The invention has been developed primarily for use in relation to flavoured milk packaged in cartons for immediate consumption at the point of sale, and will be described with reference to this application. It will be appreciated, however, that the invention is not limited to this particular use.
It is well known that unflavoured or plain milk is sold at a variety of retail outlets in small sized “TETRA-PACK” type cartons intended for immediate consumption. Flavoured milk is sold in the same way. Due to pricing constraints applied in Australia and elsewhere, the profit for retailers of plain milk sold in this form is relatively marginal. The same pricing constraints do not apply to flavoured milk and so these products are typically priced substantially higher, often by a factor of three or more. However, the wholesale price of flavoured milk is also substantially more than that of plain milk, making the flavoured product in this form relatively expensive for both the retailer and the consumer. A more cost effective flavouring process would enhance profit margins for the retailers and reduce the price to consumers.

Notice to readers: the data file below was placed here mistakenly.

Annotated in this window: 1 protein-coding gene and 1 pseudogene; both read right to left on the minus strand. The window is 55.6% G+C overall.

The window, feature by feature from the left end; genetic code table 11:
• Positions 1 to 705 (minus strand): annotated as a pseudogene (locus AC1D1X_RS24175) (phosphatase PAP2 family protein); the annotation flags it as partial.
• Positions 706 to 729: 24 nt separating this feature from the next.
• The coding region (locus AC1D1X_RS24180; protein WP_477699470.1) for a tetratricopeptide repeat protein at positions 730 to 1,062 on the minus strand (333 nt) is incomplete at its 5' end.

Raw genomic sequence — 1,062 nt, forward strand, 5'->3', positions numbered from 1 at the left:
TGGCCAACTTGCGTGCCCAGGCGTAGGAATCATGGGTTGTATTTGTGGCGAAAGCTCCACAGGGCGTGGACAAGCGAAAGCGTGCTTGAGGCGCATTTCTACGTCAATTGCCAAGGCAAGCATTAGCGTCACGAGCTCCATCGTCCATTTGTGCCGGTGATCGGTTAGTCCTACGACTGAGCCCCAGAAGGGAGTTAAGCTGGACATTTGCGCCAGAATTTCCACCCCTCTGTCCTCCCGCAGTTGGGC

A further problem with prepackaged beverages, and in particular with milk products sold in TETRA-PACK cartons, is that of hygiene. When the carton is opened, the lip is necessarily contacted by the hands of the user, which may not have been recently cleaned. Moreover, the carton will normally have been handled many tomes previously during packing, transportation and stacking on shelves. If the consumer then drinks directly from the lip, a hygiene problem is immediately apparent.